(The ad above is the latest iteration in the “G” campaign by TBWA. It employs Michael Jordan’s iconic dunk image, made from a series of back lit Gatorade bottles set on a Chicago basketball court)
News today is that Gatorade is not doing so well. According to an Adweek report, sales have slumped 17.5% in the last 6 months since the campaign was released. We’ll skip the Monday morning quarterbacking and go straight to the only point that needs to be made.
When Gatorade was invented in 1965, it was a tool for helping players recover. Like a bag of ice or tape or a jock-strap there wasn’t (and still isn’t) a perception that it won games. What Arnell and TBWA did with “G” was an admirable attempt: through the magic of advertising, they tried to force an otherwise inane product to transcend reality and become the heart of sport. But juice does not a champion make.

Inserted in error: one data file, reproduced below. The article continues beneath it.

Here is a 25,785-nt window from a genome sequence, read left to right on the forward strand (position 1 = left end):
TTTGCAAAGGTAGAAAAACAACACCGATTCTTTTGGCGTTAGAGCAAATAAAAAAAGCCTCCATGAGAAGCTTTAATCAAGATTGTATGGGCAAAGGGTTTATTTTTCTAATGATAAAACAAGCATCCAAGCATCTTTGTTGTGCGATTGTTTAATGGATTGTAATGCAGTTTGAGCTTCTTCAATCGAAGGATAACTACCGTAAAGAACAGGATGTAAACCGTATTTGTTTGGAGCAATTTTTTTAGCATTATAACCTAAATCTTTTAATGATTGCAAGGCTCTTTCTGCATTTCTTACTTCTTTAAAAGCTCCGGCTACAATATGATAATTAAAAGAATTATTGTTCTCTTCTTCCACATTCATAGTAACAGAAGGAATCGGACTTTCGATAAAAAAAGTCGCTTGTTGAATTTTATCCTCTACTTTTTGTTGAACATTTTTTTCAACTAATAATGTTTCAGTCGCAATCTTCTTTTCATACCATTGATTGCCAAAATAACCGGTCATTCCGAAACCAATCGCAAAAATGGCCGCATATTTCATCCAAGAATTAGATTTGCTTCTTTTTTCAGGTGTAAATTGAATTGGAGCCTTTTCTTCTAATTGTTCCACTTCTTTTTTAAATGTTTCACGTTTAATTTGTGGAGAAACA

Like tape, jock-strap, coach, bench, grass et al, Gatorade is a component of sport. Every element of “the game” is replaceable, except the drive to win. Either you have it or you don’t, and although that doesn’t always guarantee a win it does guarantee that players who have it eventually will. Even if their victories aren’t on the field.
One recent campaign that gets this is Nike’s “Take it to the Next Level” by 72andsunny and Guy Ritchie. Watch it, then come back. Another Nike product that helps athletes get there is Plus, by R/GA. The shoes they sell even have little slots in them for that pesky iPod tracking thing. There’s no N, only components that supplement drive.
And Gatorage (which, mind you, many athletes dilute) also needs to glom on to that idea. All TBWA really needs to do is show some compelling victories, some slow motion golf swings (this Canon Rebel XSi spot). Maybe that’s not the campaign that Pepsi wanted, but if that’s the case then they too don’t understand their product and how consumers perceive it.
When I was a kid, most of the time our Gatorade water jug was filled with water. But the jug itself had just as much dirt on it our mits, pads, what have you. Being there, for kids and pros alike, is as close to G as the brand has ever come.